Everyone wants to build “the metaverse.” Last week, Microsoft announced the integration of its Mesh product, which is a collaborative virtual platform, into Teams, its Slack-like video conferencing and communications platform. Given the prevailing technological zeitgeist, this announcement was, of course, referred to as Microsoft’s foray into “the metaverse.” Or, depending on your assessment of the possibility of metaverse interoperability, “a metaverse.”
Facebook is obviously all-in on the metaverse, as is almost every other large technology company. Whether the concept of a metaverse comes to fruition as a persistent, alternate reality remains to be seen. But, like crypto, maybe the end state of the metaverse doesn’t matter; it’s possible that dedicating billions of dollars and the smartest minds of a generation to an aspiration creates something very special and valuable, even if the outcome isn’t a metaverse, per se.
What’s generally missing from discussions of the metaverse is the fact that no one can convincingly, coherently describe what it “looks” like: like obscenity, we are expected to know the metaverse when we see it. Maybe the metaverse is ultimately a VR environment with a very impressive marketing campaign behind it, distilling a grand (if nebulous) vision into a particular product experience not dissimilarly to how the Segway “revolutionized personalized transportation” by delivering an expensive scooter to mall cops. But maybe the metaverse is something far more potent and important than that; maybe it’s the virtual simulacrum of the human condition, preserving our most cherished traits into a digital snowglobe that bestows immortality and omnipotence upon humanity.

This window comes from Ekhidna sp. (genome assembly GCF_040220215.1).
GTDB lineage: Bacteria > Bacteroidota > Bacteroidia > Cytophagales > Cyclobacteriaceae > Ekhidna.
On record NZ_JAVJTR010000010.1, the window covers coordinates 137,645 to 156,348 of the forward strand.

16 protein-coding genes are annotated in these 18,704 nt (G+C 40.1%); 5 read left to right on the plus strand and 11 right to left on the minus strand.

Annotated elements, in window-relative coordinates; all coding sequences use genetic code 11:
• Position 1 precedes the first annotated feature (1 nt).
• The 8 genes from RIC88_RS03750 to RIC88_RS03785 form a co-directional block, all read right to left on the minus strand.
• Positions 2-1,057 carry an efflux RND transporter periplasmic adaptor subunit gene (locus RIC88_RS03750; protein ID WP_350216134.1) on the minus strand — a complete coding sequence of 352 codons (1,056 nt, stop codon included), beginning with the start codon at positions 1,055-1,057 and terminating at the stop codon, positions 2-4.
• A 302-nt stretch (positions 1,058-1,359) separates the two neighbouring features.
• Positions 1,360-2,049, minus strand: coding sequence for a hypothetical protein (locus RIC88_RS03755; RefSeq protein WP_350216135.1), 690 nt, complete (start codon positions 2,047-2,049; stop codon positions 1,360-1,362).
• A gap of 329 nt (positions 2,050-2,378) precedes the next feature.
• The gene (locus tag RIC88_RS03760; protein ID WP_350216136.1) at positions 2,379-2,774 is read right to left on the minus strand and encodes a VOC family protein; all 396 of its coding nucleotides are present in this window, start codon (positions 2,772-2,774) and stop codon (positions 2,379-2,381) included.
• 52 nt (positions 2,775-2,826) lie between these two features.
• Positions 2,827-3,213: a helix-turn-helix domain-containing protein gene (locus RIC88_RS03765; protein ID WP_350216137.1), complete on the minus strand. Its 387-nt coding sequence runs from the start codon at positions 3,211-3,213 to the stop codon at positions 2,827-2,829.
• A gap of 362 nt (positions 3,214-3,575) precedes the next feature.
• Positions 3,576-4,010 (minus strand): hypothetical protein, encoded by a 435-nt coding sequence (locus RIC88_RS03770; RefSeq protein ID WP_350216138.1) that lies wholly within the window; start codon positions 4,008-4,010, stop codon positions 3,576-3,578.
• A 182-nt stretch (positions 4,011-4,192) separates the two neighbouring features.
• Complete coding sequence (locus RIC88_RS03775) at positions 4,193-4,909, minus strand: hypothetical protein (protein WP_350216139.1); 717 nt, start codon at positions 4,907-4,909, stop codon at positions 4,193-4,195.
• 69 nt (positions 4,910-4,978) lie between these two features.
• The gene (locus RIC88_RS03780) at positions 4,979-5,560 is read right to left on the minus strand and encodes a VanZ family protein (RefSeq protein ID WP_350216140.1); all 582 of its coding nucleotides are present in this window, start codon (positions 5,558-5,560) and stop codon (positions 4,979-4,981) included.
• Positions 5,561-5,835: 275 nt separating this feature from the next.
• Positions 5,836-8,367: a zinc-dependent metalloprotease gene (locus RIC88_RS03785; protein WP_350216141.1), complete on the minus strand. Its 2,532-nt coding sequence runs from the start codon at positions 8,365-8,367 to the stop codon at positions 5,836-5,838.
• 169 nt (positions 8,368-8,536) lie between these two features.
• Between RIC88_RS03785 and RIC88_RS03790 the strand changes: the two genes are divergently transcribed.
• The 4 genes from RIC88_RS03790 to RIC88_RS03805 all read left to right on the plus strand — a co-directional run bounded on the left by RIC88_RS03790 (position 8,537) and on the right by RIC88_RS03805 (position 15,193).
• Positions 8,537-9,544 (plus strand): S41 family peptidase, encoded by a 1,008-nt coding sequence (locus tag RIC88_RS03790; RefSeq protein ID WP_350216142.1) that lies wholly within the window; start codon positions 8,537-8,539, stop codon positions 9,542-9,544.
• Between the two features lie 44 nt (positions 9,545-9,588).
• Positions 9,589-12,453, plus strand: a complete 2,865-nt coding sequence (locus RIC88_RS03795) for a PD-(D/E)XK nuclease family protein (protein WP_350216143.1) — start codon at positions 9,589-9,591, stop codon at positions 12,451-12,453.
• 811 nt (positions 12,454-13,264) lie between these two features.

No one knows. Very smart people are currently advocating for a vision of the metaverse, but that vision is, as yet, aspirational. Unless we believe the metaverse describes the currently extant blend of bits and atoms that almost the entire population of Earth enjoys, then the metaverse is something that the world will, at some point, simply ease into, like an old man into a nice, warm bath. I eagerly await that future.
But it is the future. And the current technology landscape, at least from the consumer perspective, is not a metaverse. While we wait for the expansive, elevated, lofty vision of the metaverse to materialize, we’re left to face a much more vulgar reality: that digital advertising is the economic engine of the internet.
Manifest destiny was a 19th-century political slogan that motivated the annexation of Western territories and was facilitated by the construction of the US intercontinental rail network, principally financed by the US government. If the digital equivalent of manifest destiny is to shift engagement into a metaverse, then that migration will be financed by the digital advertising businesses of the companies constructing the virtual railroads that will deliver this new medium. The ambition of building a new nexus of consumer engagement, unconstrained by the limitations and broken incentives of the ad-funded internet, is soaring and noble. But the pursuit of that ideal will be financed by digital advertising.